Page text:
The US Forest Service plans to restore a rugged, scenic corner of far northeastern Idaho by re-introducing an imperiled tree which once carpeted that entire region. The roadless, steep area known as Lightning Creek near Clark Fork on the eastern shore of Lake Pend Oreille has been a candidate for restoration ever since ferocious floods devastated it in 2006.
As part of the project, the forest service plans to touch off controlled burns and to manually thin the forest next spring and summer on about 3,000 acres in the Lightning Creek drainage. Foresters hope that Whitebark pine seedlings planted in the newly cleared areas can thrive and lead to a revival of the species, which is listed as threatened.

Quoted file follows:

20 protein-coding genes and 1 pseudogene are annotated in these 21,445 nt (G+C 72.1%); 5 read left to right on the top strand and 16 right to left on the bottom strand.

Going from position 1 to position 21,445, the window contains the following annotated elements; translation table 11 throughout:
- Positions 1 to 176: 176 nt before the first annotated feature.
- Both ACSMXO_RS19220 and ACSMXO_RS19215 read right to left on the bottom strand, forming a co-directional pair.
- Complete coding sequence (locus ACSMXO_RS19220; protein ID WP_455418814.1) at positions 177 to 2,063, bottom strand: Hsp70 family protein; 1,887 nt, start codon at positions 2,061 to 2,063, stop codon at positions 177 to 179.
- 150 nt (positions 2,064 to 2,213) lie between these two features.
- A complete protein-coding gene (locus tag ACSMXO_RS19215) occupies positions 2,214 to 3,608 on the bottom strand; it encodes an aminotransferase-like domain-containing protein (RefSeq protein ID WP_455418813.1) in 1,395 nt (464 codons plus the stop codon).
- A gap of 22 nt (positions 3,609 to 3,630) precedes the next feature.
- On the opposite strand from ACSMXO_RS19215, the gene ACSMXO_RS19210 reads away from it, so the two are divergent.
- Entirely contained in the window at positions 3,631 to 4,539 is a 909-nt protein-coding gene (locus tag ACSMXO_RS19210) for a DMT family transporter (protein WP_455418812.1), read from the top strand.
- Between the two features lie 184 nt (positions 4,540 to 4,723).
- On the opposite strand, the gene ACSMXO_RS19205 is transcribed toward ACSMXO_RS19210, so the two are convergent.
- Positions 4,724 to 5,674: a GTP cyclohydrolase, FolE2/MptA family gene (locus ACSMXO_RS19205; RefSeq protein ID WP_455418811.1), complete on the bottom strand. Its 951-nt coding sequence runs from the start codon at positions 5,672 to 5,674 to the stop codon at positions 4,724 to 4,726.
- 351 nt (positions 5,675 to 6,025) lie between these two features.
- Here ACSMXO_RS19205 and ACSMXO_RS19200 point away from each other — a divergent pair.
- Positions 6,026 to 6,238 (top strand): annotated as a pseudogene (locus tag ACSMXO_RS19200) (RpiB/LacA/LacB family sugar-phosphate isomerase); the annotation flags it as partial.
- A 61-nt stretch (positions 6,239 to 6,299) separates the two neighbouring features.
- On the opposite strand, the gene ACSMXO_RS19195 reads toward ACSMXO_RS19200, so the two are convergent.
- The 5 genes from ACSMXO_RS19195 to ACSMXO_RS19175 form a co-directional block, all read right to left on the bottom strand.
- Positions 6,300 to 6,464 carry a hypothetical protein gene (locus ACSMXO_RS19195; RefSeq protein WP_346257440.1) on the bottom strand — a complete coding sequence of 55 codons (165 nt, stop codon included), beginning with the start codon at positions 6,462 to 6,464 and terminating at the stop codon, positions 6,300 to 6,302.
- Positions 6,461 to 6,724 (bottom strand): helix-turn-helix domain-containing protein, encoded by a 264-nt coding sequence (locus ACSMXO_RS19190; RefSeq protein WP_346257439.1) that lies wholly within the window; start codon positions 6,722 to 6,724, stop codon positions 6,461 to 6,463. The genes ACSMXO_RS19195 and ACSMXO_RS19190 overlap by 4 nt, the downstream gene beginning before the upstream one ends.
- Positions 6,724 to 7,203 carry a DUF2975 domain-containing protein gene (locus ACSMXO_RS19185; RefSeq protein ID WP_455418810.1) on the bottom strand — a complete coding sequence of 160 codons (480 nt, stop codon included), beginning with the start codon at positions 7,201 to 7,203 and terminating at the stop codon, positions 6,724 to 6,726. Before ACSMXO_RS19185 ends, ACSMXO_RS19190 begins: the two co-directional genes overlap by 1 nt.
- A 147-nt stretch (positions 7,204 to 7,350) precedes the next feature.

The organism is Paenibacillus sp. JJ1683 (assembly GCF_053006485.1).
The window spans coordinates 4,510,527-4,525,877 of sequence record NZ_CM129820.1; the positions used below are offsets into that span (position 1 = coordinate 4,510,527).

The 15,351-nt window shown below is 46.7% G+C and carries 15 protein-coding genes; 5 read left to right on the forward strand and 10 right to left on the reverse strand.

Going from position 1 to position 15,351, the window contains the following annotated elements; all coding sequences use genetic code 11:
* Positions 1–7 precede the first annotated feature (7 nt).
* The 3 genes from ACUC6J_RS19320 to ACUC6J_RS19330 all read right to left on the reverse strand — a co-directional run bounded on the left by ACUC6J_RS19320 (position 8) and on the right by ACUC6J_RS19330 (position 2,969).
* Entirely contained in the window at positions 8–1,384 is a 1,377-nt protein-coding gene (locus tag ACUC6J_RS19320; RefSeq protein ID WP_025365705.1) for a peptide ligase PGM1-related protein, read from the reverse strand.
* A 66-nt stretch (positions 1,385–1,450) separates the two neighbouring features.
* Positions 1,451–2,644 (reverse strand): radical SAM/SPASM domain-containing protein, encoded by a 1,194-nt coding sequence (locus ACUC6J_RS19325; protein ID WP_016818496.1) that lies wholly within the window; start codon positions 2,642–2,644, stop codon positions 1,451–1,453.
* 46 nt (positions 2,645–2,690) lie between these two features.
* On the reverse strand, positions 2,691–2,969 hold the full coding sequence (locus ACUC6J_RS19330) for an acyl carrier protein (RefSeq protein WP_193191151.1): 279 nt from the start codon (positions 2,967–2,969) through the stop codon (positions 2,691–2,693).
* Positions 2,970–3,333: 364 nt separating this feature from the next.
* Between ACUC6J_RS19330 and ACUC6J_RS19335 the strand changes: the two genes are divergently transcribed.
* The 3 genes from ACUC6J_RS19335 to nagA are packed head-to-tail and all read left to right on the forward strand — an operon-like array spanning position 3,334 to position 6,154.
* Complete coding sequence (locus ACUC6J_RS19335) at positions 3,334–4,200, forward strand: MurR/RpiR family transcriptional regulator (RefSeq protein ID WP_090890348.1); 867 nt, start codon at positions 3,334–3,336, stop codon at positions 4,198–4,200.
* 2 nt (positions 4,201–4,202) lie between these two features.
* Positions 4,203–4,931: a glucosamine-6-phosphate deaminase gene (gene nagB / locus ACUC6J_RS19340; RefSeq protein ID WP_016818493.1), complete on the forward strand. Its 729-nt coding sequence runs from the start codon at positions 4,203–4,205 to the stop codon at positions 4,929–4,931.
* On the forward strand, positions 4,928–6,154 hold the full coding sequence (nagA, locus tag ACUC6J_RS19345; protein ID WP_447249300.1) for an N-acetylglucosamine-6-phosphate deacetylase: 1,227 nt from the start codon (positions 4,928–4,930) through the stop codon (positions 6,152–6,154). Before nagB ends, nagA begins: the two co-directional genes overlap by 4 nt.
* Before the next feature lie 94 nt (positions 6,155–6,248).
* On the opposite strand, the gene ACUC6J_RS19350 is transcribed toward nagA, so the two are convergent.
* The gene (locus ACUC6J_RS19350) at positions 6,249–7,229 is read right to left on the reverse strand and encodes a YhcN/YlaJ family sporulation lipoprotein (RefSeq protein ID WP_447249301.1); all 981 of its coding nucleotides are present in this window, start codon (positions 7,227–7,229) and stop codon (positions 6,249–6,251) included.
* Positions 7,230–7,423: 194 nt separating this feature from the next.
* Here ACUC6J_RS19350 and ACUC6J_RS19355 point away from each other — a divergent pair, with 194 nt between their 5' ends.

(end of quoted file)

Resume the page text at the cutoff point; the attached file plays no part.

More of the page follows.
Whitebark pines were once the defining species of the northern Rocky Mountains, but blister rust and pine bark beetles all but wiped out the trees in recent decades.
A few hardy specimens, which seemed to be immune to blister rust, were gathered, planted and studied at a forest service nursery in Coeur d' Alene. Seeds from those trees have been carefully gathered and nurtured on the hope they'll produce trees which can shrug off the fungus.
The Lightning Creek restoration project has been labeled a Treasured Landscape program, a collaboration between the forest service and the National Forest Foundation.